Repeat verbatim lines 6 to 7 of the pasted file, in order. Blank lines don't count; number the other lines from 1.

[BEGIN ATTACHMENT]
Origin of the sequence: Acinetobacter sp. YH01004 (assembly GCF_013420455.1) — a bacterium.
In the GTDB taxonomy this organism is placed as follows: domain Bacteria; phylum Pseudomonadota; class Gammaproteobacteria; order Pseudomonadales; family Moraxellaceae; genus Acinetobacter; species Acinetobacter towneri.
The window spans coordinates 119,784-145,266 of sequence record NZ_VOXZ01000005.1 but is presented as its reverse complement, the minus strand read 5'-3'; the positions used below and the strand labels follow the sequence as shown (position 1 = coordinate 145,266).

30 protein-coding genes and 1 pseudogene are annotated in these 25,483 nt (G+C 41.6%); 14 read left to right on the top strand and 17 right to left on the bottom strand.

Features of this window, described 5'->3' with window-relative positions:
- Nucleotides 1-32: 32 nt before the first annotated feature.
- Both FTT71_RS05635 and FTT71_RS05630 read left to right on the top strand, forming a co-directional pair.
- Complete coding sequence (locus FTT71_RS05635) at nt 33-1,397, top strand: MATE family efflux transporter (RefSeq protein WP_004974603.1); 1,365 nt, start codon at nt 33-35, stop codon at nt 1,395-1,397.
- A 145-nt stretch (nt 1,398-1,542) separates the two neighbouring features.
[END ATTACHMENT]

- Nucleotides 1-32: 32 nt before the first annotated feature.
- Both FTT71_RS05635 and FTT71_RS05630 read left to right on the top strand, forming a co-directional pair.